On Wednesday, the PGA Golf world learned it would soon lose one of its iconic brands, Nike Golf. The company announced it would discontinue its production of golf clubs, balls and bags in the near future. Although no date has been set when Nike will officially end their manufacturing of new equipment, the announcement signals the end of an era.
Since the emergence of Tiger Woods, Nike has been a leading competitor in the golf equipment industry. Along with Tiger, Rory McIlroy, Paul Casey and Michelle Wie cemented Nike as one of golf’s premier modern brands. With the PGA’s elite endorsing Nike Golf, players of all ages and skill levels bought the equipment. Golfers wanted to use the same drivers, irons and balls as their favorite pros. As a result, Nike Golf’s sales rose throughout the 2000s. However, the downfall of Tiger, their biggest star, coupled with the rise of other Nike brands, like Jordan, left Nike Golf in a frail state in recent years.
In fact, Nike’s worst selling division in the 2015 fiscal year was their golf sector, generating a mere 706 million dollars in revenue for the company. To put this number in perspective, their running brand made over seven times this amount. Nike Golf no longer fits Nike’s overall mold. While the rest of Nike continued to innovate and move forward, its golf division remained stagnant. Sales haven’t increased since 2013.
Tiger Woods and Rory McIlroy, along with 12 other PGA Tour golfers, will have to adopt new clubs, balls and bags in the near future. They will be forced to endorse a new, possibly unfamiliar brand and adjust to completely different equipment in a short period of time. McIlroy just dealt with this problem when he signed with Nike in 2013. He had tremendous difficulty with his new clubs and it took him nearly the entire year to become fully comfortable with them. As a result, his 2013 season was one of his worst as a PGA Tour professional.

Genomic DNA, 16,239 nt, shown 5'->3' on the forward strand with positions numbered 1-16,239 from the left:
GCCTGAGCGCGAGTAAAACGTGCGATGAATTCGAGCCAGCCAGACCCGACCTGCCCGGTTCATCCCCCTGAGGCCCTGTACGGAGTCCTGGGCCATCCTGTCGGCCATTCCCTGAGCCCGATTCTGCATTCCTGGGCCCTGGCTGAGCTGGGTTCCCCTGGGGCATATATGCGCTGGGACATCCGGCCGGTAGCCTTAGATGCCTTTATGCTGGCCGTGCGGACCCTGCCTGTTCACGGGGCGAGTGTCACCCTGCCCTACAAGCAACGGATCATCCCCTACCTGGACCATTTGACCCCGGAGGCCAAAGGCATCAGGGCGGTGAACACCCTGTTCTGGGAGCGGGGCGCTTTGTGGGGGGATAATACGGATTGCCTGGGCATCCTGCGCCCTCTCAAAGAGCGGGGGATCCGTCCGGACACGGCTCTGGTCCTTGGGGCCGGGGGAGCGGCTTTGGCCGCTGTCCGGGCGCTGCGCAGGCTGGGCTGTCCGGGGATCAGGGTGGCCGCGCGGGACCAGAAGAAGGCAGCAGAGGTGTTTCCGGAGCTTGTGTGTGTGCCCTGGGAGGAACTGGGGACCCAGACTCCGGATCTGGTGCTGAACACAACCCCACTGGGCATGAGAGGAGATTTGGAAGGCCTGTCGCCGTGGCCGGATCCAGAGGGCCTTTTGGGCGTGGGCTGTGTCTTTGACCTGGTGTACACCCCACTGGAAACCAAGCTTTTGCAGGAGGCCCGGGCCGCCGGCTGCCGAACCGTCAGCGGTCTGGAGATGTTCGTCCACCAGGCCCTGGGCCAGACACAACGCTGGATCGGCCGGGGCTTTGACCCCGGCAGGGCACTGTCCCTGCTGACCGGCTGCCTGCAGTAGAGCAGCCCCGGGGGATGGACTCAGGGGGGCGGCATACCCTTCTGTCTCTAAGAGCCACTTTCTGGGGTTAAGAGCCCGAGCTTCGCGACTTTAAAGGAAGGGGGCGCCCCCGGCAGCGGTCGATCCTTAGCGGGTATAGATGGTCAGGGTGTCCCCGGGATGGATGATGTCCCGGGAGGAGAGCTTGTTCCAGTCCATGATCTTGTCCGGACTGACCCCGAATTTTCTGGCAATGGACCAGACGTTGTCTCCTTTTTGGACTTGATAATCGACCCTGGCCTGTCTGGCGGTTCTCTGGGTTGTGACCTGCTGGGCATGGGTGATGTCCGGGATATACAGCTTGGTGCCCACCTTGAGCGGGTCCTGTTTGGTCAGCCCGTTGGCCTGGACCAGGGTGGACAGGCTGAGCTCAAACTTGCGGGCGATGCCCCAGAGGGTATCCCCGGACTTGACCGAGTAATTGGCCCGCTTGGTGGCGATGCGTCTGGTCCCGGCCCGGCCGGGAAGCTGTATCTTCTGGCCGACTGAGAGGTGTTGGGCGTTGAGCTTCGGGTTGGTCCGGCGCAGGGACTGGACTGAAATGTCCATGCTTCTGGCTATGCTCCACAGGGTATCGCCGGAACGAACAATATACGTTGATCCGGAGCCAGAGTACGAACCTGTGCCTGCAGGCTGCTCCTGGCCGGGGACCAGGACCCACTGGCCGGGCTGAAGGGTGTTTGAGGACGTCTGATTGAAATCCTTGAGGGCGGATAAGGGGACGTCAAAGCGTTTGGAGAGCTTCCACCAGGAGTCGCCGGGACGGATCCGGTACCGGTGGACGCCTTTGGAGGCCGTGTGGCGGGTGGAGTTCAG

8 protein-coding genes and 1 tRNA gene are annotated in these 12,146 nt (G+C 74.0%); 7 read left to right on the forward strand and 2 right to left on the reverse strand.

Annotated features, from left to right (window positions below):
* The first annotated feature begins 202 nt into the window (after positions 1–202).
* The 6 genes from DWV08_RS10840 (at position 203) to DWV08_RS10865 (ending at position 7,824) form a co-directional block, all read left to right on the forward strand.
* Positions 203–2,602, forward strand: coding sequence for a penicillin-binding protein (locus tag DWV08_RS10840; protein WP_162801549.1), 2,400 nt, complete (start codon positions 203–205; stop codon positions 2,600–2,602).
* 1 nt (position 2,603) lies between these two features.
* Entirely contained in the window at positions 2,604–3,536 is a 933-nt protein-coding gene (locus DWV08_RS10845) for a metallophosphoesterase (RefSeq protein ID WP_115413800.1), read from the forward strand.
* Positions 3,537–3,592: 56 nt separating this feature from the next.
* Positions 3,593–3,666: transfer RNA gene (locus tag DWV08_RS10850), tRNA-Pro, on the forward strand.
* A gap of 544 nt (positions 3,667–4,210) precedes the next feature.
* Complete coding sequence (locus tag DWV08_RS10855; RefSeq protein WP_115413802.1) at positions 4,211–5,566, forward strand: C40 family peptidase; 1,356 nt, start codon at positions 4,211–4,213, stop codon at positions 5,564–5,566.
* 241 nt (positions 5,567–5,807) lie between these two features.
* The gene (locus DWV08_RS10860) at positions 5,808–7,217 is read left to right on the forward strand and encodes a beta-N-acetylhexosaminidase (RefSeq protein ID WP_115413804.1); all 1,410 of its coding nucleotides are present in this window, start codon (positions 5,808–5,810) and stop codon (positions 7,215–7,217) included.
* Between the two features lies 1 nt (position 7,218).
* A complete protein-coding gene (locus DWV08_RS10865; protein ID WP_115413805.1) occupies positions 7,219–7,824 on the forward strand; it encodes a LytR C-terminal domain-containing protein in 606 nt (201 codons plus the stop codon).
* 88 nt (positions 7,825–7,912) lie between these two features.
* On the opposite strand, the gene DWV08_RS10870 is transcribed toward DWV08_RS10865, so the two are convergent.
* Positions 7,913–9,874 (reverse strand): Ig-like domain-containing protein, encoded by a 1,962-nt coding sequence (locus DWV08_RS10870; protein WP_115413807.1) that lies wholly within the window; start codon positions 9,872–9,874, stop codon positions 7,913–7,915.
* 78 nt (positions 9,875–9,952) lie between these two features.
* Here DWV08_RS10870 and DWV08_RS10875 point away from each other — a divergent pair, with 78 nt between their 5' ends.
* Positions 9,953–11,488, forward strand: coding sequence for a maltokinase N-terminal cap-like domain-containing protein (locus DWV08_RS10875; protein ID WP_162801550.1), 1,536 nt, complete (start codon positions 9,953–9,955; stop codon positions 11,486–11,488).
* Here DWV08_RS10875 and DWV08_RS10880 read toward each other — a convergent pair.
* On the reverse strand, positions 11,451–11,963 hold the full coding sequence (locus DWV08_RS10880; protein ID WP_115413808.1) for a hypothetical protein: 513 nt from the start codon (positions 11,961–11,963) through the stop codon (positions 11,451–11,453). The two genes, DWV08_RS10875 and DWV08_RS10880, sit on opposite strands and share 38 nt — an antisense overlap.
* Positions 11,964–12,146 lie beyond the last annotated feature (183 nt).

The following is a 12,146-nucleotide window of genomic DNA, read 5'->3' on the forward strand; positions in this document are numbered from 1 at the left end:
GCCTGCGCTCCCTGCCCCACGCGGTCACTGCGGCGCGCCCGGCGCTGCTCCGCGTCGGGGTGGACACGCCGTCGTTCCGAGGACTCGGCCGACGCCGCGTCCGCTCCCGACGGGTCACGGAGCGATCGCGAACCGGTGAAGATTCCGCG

Although Nike is halting their production of golf equipment, they will continue to sell golf apparel and footwear. They believe there is still room for growth in these sectors and will focus on trying to “accelerate innovation,” according to a recently released company statement.
Adidas, Nike’s main competitor made a similar move back in May, stating that they would shift away from the golf equipment industry. They were looking to sell TaylorMade, the brand sported by Jason Day and Dustin Johnson. But, just like Nike, they would continue to sell apparel and footwear.
Nike and Adidas are the sports industry’s two biggest brands. To see them both drop out of the golf equipment business signals that the game’s popularity is dwindling. According to the National Golf Foundation, the number of active golfers in the US has steadily been declining. In 2011, there were about 26 million golfers. Today, only five years later, that number hovers around 24 million. The sport has always been costly in terms of both time and money. Historically, that hasn’t stopped people from buying equipment in record numbers. However, Nike’s declining sales and exit from the golf equipment market signals that this may no longer be the case, and hints that the sport may be reduced to the point where it’s only played behind the gates of country clubs.